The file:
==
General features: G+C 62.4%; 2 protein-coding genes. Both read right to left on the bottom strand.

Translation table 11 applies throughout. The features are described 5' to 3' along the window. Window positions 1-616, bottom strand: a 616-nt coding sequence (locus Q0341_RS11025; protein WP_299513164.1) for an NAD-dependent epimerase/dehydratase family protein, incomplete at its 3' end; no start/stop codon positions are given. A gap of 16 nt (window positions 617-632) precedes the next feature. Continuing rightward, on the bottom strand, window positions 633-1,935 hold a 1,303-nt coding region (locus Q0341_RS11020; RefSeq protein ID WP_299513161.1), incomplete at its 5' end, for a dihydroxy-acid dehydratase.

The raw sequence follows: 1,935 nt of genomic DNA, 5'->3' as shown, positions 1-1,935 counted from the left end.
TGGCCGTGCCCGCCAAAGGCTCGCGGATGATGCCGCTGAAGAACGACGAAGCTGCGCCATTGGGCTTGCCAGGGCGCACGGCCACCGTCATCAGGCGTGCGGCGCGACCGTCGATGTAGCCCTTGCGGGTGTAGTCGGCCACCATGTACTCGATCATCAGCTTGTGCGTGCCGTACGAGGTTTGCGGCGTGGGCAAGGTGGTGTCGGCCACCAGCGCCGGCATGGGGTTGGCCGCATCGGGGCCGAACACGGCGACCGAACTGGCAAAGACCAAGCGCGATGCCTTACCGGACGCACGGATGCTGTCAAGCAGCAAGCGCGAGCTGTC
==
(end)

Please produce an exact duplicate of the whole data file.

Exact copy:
General features: G+C 62.4%; 2 protein-coding genes. Both read right to left on the bottom strand.

Translation table 11 applies throughout. The features are described 5' to 3' along the window. Window positions 1-616, bottom strand: a 616-nt coding sequence (locus Q0341_RS11025; protein WP_299513164.1) for an NAD-dependent epimerase/dehydratase family protein, incomplete at its 3' end; no start/stop codon positions are given. A gap of 16 nt (window positions 617-632) precedes the next feature. Continuing rightward, on the bottom strand, window positions 633-1,935 hold a 1,303-nt coding region (locus Q0341_RS11020; RefSeq protein ID WP_299513161.1), incomplete at its 5' end, for a dihydroxy-acid dehydratase.

The raw sequence follows: 1,935 nt of genomic DNA, 5'->3' as shown, positions 1-1,935 counted from the left end.
TGGCCGTGCCCGCCAAAGGCTCGCGGATGATGCCGCTGAAGAACGACGAAGCTGCGCCATTGGGCTTGCCAGGGCGCACGGCCACCGTCATCAGGCGTGCGGCGCGACCGTCGATGTAGCCCTTGCGGGTGTAGTCGGCCACCATGTACTCGATCATCAGCTTGTGCGTGCCGTACGAGGTTTGCGGCGTGGGCAAGGTGGTGTCGGCCACCAGCGCCGGCATGGGGTTGGCCGCATCGGGGCCGAACACGGCGACCGAACTGGCAAAGACCAAGCGCGATGCCTTACCGGACGCACGGATGCTGTCAAGCAGCAAGCGCGAGCTGTC